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Stronger

big-fish-eat-little-ones2 Mark 5:1-20

Jesus is stronger than the storms (Mark 4:35-41).  He is stronger than death (Mark 5:21-43).  In Mark 5:1-20 He takes on an army of demons to prove Himself stronger than the Strong Man (Mark 3:27).

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Listen here

 

Sermon in brief...

The Before and After shots of this demonized man would be something to behold!

Before: living among tombs, naked, cutting himself, unable to be held by the strongest chains, screaming out night and day.

After: Seated, dressed, in his right mind.

How powerful is Jesus?

If one boxer knocks out another that shows a certain strength

But what if one boxer simply commanded his opponent and his opponent knocked himself out.  That's power.  That's what Jesus displays.

Jesus proves Himself much the bigger fish which makes Him incredibly scary

The locals want Him gone - that kind of power, that kind of liberation even is too threatening.  We are too attached to our little slaveries to naturally want Jesus' power around.

The stunning thing is - when they ask Him to leave, He goes.

Amazingly Jesus grants the requests of the unclean spirits, He grants the request of the hostile crowd, there's only one request He denies - that of the delivered man.

This man just wants to be with Jesus - isn't that a good request?  Shouldn't Jesus grant this?

Jesus says 'no'.  Why?  He sends the man back as a missionary.

He's like us - freed to witness.  We just want to be with Jesus but there's a job to be done first.

When Jesus returns to the region in Mark 7 and 8 He feeds the 4000.  You can imagine the reunion.  The man had been witnessing in the region and had perhaps brought many people to Jesus.  On that day they would feast together.  The man back in the company of his Redeemer, feasting with Christ and with those he's brought to Christ.

Same with us.  The only reason we're not with Jesus now is that we might tell others (beginning with our family) of the Lord's mercy.  But one day we'll be face to face and we'll feast.

And in the meantime know this: Jesus is more powerful that the strongest forces of destruction in your life.  You can't change yourself - you're the littlest fish.  But He is stronger.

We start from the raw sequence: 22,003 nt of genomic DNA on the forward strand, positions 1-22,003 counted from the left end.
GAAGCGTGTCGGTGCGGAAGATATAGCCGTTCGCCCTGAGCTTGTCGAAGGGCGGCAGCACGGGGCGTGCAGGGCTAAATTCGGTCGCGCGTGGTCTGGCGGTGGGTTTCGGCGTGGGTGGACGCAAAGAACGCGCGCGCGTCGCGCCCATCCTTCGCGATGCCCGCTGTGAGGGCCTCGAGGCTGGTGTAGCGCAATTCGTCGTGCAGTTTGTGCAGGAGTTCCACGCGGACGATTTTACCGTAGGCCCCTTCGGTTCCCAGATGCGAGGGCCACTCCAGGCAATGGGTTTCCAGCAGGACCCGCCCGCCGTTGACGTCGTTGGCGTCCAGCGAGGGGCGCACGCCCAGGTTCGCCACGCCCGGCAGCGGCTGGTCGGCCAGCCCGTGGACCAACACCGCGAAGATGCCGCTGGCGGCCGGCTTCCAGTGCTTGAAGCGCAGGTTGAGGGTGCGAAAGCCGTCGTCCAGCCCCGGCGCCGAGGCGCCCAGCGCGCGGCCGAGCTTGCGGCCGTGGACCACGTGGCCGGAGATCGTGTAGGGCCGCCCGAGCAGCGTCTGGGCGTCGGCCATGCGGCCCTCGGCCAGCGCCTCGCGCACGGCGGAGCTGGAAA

[youtube=http://uk.youtube.com/watch?v=JZBPD-T20t0]

0 thoughts on “Stronger

  1. Bobby Grow

    Glen said:

    Same with us. The only reason we’re not with Jesus now is that we might tell others (beginning with our family) of the Lord’s mercy. But one day we’ll be face to face and we’ll feast.

    Amen! I like this "in between" meditation. Do you believe that evangelism is the only reason we are still here? I've run into some who believe there are other reasons.

  2. glenscriv

    I think "you will be my witnesses" (Acts 1:8) is our job description. Whatever we do fits under that umbrella term. Jesus is the great Doer, the great Bringer of the Kingdom. We point to His once-for-all doing.

    I wrote this paper on the issue in college - it was definitely my favourite essay.

    http://www.christthetruth.org.uk/mission.htm

    I really enjoyed reading Barth on the question - he was so hard-core on witness being our one task. Even when Hitler comes to power he got mad at pastors for bemoaning Mein Kampf when they should have been doing the really dangerous work of preaching from the Scriptures. Can the fight against abortion be 'witness'? Yes (but it also can fail to be). Can mission hospitals be witness? Yes (but they can also fail to be).

    But yeah I reckon witness the one thing.

  3. Bobby Grow

    I couldn't agree more, Glen! I think witness is indeed our job, what purpose. I'll have to give your essay a read.

    It seems to me, if this is our "job" then there should be a sense of urgency; since we don't know when the Lord will come back, and since we have been radically saved---like the demoniac. So often it seems that Christianity becomes so "formalized" that we become comfortable (at least in the West) (like Israel), that urgency is gone. I wonder what "theology" would look like if this sense of urgency and mission accompanied it? Probably a lot more trinitarian/relational (i.e. Acts); and less static and monadic. Ok, I'm done rambling.

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